To maintain optimum nutrition, chameleons need a calcium supplement that contains no vitamin D3, a calcium supplement with D3 and a multivitamin supplement.
For veiled and panther chameleons, calcium needs to be provided at every feed, calcium without D3 twice a month and a multivitamin twice a month. For Jackson’s chameleons, calcium need only be provided twice a week, calcium with D3 once a month and multivitamins once a month.
Calcium is absolutely essential for the maintenance of bone and organ health in chameleons. If too little calcium is provided then chameleons can get sick pretty quickly and this mainly shows up in the form of metabolic bone disease.
In the wild, chameleons get calcium by eating an abundance of insects and some plant life.
As it is difficult to provide this abundance in captivity, it’s necessary to supplement their live insect food with calcium.
How to provide calcium
Calcium supplements are used as a type of insurance policy in case your chameleon isn’t getting enough from their main food source.
The starting point to make sure your chameleon is getting a good supply of calcium is to feed its feeder insects food rich in calcium. This is best achieved by feeding them collared greens.
To supplement a chameleon with calcium you need to lightly sprinkle calcium powder onto the feeder insects and this needs to be done every time you feed your chameleon if you have a veiled or panther, and only twice a week for Jackson’s.
The powder you use needs to be one that doesn’t contain vitamin D3. Repcal is the best choice for this because it’s high quality and phosphorus free.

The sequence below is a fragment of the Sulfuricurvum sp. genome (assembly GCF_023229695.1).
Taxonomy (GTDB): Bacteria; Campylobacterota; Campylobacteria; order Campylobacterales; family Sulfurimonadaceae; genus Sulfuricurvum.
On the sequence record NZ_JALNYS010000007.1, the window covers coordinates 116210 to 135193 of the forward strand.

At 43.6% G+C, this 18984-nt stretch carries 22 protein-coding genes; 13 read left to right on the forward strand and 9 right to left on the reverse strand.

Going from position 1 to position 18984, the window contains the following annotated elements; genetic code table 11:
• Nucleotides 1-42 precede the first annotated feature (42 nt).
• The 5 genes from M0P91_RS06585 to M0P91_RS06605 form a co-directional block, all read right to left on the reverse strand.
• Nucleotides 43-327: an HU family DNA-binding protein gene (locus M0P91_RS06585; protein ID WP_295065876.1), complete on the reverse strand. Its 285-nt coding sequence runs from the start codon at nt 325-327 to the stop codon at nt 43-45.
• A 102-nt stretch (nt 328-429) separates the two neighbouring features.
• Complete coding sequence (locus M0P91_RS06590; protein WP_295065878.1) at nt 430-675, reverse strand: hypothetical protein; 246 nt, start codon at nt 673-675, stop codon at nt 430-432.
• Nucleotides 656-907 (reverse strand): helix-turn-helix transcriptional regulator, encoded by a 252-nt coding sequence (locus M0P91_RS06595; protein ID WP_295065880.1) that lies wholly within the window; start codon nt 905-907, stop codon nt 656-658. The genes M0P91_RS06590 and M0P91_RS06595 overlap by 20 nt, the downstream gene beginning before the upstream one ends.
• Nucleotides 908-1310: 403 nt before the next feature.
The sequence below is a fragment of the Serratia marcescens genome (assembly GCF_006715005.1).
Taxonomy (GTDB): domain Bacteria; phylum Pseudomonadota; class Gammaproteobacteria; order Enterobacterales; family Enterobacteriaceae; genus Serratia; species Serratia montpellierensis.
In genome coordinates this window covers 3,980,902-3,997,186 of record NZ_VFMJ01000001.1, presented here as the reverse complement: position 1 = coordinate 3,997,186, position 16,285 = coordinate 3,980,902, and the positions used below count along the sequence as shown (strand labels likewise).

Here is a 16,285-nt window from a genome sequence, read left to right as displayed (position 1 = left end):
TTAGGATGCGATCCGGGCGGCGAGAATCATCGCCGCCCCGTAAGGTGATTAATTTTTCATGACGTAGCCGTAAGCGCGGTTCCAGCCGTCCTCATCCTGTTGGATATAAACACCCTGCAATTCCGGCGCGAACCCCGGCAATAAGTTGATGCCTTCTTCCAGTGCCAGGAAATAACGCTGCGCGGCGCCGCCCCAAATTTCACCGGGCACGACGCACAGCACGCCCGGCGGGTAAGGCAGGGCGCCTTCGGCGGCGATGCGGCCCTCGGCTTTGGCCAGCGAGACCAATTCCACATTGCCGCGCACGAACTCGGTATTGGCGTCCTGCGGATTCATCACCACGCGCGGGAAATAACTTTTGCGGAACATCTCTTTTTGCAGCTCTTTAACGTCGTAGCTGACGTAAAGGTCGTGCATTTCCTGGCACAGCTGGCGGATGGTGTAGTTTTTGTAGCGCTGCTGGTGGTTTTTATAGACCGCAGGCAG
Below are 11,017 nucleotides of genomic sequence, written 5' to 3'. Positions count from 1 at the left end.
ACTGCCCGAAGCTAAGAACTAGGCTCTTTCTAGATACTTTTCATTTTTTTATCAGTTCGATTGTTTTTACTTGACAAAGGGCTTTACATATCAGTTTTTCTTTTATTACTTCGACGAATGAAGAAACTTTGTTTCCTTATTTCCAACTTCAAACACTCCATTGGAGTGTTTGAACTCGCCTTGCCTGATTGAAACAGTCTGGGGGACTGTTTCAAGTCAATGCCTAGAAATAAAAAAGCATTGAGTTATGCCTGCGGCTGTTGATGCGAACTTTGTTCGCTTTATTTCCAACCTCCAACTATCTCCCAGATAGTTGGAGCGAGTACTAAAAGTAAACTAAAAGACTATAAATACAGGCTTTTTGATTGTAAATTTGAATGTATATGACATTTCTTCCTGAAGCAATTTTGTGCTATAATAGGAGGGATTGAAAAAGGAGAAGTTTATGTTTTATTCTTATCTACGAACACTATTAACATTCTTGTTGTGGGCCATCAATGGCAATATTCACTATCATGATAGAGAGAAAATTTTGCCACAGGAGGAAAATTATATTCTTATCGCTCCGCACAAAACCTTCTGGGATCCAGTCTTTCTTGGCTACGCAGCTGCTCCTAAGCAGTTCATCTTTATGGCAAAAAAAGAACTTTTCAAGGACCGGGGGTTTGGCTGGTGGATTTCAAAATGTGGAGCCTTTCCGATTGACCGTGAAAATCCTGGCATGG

Calcium powders need to be phosphorous free because a chameleon’s food needs to be two parts phosphorous to one part calcium. Most feeders used in captivity, particularly crickets, have high phosphorous content, so phosphorous free calcium provides that balance ratio.
Calcium with D3
Vitamin D3 is manufactured naturally in a chameleon’s body using the rays of the sun. We do the same in our bodies.
Vitamin D3 is what a chameleon’s body uses to extract calcium from the digestive system and send it to the chameleon’s bones.
It is easy for a chameleon to overdose on vitamin D3, leading to dire health consequences. This is particularly true in captivity with highly efficient artificial UVB lights.
However, you need a pot of calcium with D3 as an insurance policy in case your chameleon isn’t getting enough vitamin D3 from your lighting setup.
Adding calcium to water
This is an unnecessary and ill-advised thing to do. Calcium supplements for chameleons are designed to stick to live insects, so supplementing them with calcium at every feed is all you need to do.
Using calcium in water and misting the cage with it risks getting calcium in your chameleon’s eyes, which is a bad idea. It will also leave calcium deposits all over the cage and plants, meaning an unwanted cleanup job for you.
Over supplementing calcium
A chameleon cannot overdose on oral calcium, either from food or supplements. Any imbalance of calcium is associated with the phosphorous calcium ratio. Extra calcium is simply excreted from the body through feces.
It is possible to overdose on D3, which is included in some calcium supplements. While you need to have a calcium with D3 supplement, it should only be used once or twice per month, depending on what species your chameleon is.